Air Warfare

Su-57 enhancements focus on engine and C2 functionality

13th July 2020 - 16:00 GMT | by Leonid Nersisyan in Yerevan


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Development and production of the Su-57 fifth-generation fighter remains one of the most complex and top-priority tasks for the Russian aviation industry.

It is interesting, therefore, that Russian media reports new modifications are already being developed for the aircraft.

The Su-57 has still not been introduced into service and the first serial-production aircraft crashed on 24 December 2019 during a test flight, presumably due to a failure in its control system.

However, as early as 2018 an R&D programme called Megapolis was underway to develop the ‘second stage’ Su-57. Russian state-controlled newspaper Izvestia claims the first flight of upgraded fighter is planned for mid-2022, and the tests are scheduled to be completed in 2024.

No cost details have been disclosed for this project.

The enhanced Su-57 will be powered by new Izdelie 30 engines, which offer higher performance than the existing AL-41F1. The Izdelie 30 is equipped with a new serrated nozzle that is designed to reduce the aircraft's radar signature. Without this feature, the Su-57 would not fully meet the criteria for a fifth-generation fighter.

Izdelie 30 has been in Su-57 flight trials since 2017 at the earliest. With the new engine, the Su-57 will be able to achieve supersonic speed without the use of afterburners, reducing fuel consumption and extending the engine's lifespan.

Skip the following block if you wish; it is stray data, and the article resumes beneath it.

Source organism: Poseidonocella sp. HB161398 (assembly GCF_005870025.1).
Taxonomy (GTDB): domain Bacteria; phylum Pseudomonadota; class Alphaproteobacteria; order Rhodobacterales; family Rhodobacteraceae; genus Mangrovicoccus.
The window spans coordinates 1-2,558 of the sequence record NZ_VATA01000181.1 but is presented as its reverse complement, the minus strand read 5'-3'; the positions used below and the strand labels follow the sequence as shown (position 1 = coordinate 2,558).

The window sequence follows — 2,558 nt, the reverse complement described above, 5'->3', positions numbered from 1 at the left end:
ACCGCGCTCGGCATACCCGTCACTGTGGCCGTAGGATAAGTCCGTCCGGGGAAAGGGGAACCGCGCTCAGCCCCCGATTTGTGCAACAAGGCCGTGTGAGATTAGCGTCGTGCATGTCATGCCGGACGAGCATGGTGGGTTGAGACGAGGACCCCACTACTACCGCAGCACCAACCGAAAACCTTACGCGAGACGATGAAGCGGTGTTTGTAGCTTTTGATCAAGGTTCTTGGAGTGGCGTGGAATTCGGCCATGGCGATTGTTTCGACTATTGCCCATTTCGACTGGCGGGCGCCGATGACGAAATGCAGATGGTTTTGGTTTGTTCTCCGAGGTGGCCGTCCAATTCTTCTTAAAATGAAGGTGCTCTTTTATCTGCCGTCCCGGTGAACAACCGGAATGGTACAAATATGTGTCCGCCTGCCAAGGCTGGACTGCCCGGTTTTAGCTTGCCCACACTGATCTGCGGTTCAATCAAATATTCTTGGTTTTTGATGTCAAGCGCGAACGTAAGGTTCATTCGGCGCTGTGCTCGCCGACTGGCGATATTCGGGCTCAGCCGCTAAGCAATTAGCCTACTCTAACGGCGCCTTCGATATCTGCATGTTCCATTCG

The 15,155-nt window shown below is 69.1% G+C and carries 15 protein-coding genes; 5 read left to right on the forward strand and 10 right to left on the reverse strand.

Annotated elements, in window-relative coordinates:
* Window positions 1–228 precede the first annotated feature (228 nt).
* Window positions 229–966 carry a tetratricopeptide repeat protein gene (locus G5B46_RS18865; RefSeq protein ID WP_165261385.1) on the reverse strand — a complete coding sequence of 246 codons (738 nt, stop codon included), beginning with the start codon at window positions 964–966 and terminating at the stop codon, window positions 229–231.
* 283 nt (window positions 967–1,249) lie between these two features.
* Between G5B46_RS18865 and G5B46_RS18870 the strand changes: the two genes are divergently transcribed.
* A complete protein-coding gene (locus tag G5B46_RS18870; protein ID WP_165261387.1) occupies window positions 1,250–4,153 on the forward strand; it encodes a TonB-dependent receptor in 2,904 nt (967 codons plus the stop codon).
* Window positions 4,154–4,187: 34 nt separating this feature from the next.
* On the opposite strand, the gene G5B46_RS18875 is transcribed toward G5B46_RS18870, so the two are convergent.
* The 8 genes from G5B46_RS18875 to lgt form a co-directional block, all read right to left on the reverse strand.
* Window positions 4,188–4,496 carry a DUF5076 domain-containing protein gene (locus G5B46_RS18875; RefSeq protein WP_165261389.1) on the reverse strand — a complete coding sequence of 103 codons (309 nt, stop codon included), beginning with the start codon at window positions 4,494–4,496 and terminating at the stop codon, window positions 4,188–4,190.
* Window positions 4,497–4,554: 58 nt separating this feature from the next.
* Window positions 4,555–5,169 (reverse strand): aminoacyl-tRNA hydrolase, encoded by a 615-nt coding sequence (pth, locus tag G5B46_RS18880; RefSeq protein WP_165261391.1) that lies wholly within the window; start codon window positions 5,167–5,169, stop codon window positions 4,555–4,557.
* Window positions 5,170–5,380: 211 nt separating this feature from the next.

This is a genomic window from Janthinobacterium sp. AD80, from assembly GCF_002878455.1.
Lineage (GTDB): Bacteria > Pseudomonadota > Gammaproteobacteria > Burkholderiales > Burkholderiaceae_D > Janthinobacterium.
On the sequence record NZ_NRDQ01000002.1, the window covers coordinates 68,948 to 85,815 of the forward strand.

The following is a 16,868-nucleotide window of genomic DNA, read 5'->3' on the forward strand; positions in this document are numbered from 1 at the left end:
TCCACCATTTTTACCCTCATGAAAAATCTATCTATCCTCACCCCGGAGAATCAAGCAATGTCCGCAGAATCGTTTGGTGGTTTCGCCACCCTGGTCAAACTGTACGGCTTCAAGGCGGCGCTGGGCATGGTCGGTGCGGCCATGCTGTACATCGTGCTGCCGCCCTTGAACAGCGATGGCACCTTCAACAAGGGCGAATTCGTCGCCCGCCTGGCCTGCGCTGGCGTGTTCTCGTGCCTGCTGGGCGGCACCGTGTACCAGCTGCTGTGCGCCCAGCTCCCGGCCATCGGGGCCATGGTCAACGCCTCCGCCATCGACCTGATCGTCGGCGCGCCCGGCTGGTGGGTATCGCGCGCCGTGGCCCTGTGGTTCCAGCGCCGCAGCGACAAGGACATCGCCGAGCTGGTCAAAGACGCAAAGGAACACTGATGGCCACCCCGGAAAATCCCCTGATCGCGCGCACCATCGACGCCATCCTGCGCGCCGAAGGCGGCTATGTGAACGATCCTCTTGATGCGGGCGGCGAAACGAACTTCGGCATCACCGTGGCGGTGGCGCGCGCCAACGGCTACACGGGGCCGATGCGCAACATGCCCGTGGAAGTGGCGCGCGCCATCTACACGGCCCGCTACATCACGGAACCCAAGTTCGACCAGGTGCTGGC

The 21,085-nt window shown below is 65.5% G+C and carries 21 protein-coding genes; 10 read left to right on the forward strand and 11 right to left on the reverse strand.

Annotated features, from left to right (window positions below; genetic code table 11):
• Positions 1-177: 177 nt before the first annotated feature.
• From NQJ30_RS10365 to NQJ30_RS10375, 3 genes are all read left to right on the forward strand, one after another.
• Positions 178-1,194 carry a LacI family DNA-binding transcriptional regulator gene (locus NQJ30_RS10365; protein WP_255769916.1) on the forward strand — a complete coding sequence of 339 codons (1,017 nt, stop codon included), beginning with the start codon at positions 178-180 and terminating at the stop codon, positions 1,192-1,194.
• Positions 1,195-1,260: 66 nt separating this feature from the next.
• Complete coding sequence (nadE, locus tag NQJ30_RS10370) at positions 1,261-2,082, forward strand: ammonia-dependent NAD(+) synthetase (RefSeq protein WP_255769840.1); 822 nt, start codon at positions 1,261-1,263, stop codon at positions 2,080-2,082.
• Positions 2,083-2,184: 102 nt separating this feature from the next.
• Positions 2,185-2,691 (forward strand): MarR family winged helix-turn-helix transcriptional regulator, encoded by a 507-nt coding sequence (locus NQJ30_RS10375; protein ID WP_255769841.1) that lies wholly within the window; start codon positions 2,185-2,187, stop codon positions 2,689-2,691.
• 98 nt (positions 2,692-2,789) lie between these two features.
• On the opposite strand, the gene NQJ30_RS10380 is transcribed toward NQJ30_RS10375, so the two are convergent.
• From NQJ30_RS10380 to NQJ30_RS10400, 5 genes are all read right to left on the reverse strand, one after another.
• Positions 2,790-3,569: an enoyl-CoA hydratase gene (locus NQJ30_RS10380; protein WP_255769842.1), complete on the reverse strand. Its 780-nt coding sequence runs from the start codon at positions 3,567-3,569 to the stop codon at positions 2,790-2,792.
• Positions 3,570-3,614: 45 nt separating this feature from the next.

Electric motors will replace hydraulic drives for control surfaces on the Su-57. This will further improve aircraft maneuverability and reduce its radar cross-section.

In addition, Russian sources say, the Su-57 will receive updated onboard electronics: new multifunction screens, a wide-angle collimator sight and a panoramic HUD. All these features will allow fighter pilots to receive more information and react to threats faster and more efficiently.

New weaponry will include air-to-surface guided ammunition, which is under development.

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The Su-57 upgrade uses a method that is common among Western programmes but rarely applied in Russia. This strategy is arguably inevitable in the modern world, as the pace of the development of electronic components has accelerated, while it takes at least 10 years to develop a new aircraft: this means that many components of the aircraft are simply outdated by the time of full-rate production.

Digital components solve this problem: they are simple to replace, without requiring complex aircraft modifications.

Operational thinking is also evolving: in June 2020, TASS reported that a Su-57 flew as a C2 vehicle for a group of Su-35S fighters. Data was communicated between these aircraft and this information was then processed by the integrated weapon system aboard each aircraft.

This concept of operation may be useful given the rather small batch of Su-57s ordered: 76 are to be delivered to the Russian Aerospace Forces by 2027. This quantity is sufficient for the Su-57 to operate as C2 support for the less advanced and cheaper Su-35S and Su-30SM.

In this case, the stealthy Su-57 would not need to use its own radar, which should allow the aircraft to operate much more efficiently.

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